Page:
Over 200 migrant workers and refugees from Indonesia, Myanmar, Nepal, and Bangladesh attended the film screening and cultural event, which was held to commemorate International Migrants Day.
The day started with a welcoming address by Dhyta Chaturani from EngageMedia and Dr. Irene Fernandez, Executive Director of Tenaganita.
This was followed by screenings of the videos from the Crossroads toolkit, lively song and dance performances by the various nationalities, and discussions on the use of the videos and video as a tool in rights advocacy for migrant workers and refugees.
Attendees felt that the videos spoke to them deeply, as they reflected their realities and struggles living and working in Malaysia, and the stories were told in the voices of the migrant workers and refugees themselves.
Some were surprised that participants of the program were able to produce the videos that they did, and were keen in knowing how they could attain such skills themselves.
The event closed with everyone present making palm prints and writing messages on a large canvas as a symbol of unity and hope. Then, in the annual tradition of Tenaganita, the floor was opened and people danced to their heart's content.
Both our organisations look forward to further on/offline distribution of the toolkit, and following up on the advocacy plans that were previously laid out for the various videos.
The WTO 9th Ministerial Conference was held in Nusa Dua, Bali, on December 3 - 6, 2013. While thousands of journalists came from around the world to report on the meeting, independent journalists were not able to get media pass to cover the event inside the venue. As always, news that got picked up by the mainstream media were only about the meeting and the insights of WTO actors, while stories from common people on the ground got left out unheard.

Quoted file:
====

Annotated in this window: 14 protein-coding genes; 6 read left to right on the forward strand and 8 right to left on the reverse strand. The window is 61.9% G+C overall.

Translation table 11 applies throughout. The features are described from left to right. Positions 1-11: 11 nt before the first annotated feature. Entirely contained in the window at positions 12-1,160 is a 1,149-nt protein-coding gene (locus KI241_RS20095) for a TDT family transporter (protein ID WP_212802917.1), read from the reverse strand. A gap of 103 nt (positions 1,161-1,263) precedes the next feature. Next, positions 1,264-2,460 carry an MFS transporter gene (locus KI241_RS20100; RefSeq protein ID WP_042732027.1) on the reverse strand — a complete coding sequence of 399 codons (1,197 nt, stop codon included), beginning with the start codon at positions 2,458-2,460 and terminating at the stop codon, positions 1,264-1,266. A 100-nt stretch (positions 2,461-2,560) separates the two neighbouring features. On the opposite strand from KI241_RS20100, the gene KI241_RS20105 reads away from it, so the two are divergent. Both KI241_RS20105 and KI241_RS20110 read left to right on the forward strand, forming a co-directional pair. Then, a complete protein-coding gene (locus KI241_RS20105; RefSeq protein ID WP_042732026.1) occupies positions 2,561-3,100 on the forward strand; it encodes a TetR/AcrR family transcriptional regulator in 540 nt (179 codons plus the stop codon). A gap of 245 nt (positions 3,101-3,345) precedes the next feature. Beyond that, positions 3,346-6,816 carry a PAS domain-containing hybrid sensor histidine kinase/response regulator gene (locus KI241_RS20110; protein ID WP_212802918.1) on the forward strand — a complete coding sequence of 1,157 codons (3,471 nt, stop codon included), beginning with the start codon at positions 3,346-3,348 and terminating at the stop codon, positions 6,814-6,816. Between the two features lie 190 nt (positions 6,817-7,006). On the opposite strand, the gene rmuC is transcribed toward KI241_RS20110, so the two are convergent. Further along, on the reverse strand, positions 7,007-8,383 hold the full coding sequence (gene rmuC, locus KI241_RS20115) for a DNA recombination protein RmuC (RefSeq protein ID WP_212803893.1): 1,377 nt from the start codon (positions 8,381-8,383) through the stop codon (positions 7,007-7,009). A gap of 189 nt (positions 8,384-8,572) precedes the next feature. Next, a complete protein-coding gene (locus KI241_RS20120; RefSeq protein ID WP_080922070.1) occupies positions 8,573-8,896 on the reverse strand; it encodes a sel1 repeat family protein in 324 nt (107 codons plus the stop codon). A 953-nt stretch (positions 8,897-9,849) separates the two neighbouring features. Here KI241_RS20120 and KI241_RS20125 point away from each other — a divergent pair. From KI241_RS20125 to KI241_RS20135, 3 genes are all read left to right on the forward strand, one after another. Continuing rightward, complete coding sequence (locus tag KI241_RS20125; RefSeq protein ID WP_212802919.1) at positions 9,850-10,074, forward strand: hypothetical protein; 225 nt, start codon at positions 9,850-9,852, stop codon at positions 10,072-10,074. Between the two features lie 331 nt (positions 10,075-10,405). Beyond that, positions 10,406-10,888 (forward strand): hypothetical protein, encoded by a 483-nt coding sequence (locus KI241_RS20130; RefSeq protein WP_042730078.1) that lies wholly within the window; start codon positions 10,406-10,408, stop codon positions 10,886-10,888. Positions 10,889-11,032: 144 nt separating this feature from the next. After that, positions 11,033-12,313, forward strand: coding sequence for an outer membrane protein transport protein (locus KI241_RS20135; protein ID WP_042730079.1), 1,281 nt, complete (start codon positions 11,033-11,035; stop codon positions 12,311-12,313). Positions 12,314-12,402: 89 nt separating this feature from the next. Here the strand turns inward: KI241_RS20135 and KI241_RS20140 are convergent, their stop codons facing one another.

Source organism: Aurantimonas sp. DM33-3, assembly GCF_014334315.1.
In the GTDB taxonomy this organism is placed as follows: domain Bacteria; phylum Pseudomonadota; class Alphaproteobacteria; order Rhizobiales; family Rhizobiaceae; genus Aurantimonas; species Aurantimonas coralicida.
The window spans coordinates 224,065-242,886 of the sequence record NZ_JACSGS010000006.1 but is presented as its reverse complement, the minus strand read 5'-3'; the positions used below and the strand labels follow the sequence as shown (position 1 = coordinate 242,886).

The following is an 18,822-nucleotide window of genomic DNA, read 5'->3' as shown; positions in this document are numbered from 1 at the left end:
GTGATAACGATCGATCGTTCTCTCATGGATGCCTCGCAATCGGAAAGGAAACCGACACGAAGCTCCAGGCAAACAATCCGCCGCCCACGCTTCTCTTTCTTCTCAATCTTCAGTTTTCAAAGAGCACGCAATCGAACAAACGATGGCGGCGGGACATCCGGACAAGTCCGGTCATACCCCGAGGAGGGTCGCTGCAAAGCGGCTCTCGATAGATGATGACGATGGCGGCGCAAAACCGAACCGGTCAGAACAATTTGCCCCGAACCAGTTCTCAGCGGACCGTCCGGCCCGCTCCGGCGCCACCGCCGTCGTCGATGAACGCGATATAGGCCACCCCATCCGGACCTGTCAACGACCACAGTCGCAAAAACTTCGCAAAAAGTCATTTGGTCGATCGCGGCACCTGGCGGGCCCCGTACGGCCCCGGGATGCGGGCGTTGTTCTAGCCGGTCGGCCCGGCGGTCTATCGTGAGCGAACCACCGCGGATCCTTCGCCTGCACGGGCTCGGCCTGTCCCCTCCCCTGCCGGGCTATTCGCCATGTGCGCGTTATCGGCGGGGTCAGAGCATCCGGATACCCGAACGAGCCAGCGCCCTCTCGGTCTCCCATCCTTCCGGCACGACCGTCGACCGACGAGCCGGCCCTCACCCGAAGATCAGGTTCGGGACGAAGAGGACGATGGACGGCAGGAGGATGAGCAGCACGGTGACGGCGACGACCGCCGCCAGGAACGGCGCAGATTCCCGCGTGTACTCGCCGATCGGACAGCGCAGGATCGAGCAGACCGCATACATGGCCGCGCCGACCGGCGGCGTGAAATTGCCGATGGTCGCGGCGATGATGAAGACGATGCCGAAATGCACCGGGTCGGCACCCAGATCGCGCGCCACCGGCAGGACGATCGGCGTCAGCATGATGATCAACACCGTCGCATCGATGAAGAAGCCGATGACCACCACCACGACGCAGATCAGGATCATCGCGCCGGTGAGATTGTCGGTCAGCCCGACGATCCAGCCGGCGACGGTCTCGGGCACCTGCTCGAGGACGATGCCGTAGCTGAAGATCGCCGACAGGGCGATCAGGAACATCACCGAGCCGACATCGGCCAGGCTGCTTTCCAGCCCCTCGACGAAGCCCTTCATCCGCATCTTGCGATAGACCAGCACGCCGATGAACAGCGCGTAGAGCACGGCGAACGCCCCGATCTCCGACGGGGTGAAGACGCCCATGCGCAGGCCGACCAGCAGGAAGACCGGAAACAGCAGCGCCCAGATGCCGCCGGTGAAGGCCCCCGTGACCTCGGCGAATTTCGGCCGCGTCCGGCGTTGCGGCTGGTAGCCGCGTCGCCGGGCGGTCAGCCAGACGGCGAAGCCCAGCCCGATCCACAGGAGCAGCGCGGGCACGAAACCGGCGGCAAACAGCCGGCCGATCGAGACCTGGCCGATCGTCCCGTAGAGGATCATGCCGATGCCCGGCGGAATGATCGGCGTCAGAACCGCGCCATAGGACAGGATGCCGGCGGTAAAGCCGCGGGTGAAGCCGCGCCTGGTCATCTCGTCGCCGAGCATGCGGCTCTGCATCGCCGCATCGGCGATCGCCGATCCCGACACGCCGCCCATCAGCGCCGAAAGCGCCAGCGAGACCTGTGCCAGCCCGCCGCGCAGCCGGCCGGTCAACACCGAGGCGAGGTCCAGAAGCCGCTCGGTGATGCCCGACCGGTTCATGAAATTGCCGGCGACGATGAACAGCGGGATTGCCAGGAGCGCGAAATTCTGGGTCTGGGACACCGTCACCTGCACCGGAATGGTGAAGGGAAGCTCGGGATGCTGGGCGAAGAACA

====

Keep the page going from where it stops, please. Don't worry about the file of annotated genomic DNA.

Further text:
Therefore, we thought that it was very important to try to present different narrations from those of WTO and mainstream media by documenting and covering stories from the ground and project what common people and activists say about WTO, as well as bringing up the impacts of WTO to the surface. Working hand in hand with Bali-based Lopulalan Institute (LITE) we invited 16 video journalists/video makers and activists from Bali, Papua, Makassar, Riau, Pontianak, Samarinda, Jakarta, Bandung, Cilacap and Surabaya to participate in the WTOunplugged event that took place at Kopi Kultur, Bali.
The event was started off with a full day workshop, discussing about what is WTO, the impacts of it and the global movement against WTO, journalism ethics and how videos can be a tool to tell our message. In the morning, Edwin Bustillos from Alliance of Progressive Labor (Philippines) came to talk about WTO and the people movement around the world. Mr. Bustillos was in Bali with Gerak Lawan, a coalition of civil society groups and NGOs that mobilised people from all over the world especially Asia in an anti-WTO movement in Bali. Besides Mr. Bustillos, we had Anton Muhajir to discuss about journalism ethics and its practices in Indonesia, and Indu Nepal, EM Managing Director, gave the participants rich insights about journalism ethics practices in the international context.
In the evening of the first day, Mohammed Ikhwan from Indonesia Peasant Union, came to talk about WTO and agriculture; Komang Adiartha from Mitra Bali talked about Fair Trade vs. Free Trade; and Suriadi Dharmoko from Walhi talked about WTO and its impacts on the environment. The three resource persons focused more on the local context, i.e. Bali.
The 2nd day onward was when the real work started. After a morning briefing and discuss their story ideas, all participants went out to make videos in pairs. The idea was to pair one person with great video skills and another with great understanding of the issues. Everyday from day 2 to day 5, participants were out and about Bali to shoot, interview people and at the same time find fresh ideas for their next videos. Entering late afternoon, everyone came back to the venue and edited their videos before they were published on EM site in the evening. Time was our enemy during this process, but our spirit and strong will helped us to work our best within the limited time frame. Within 4 days, 8 teams produced 28 videos with stories range from agriculture, poverty, water, consumerism, anti-WTO movement, women, local economy, and etc.
At the end of the day, we hope that our works could be used by groups or individuals working on the issues and eventually could have larger impacts on social and environmental justice. And one thing that makes us all happy and proud of what we were doing is that we were contributing something to the social movement with something that we are good at: making videos.
Check out the videos here and please help spread the message.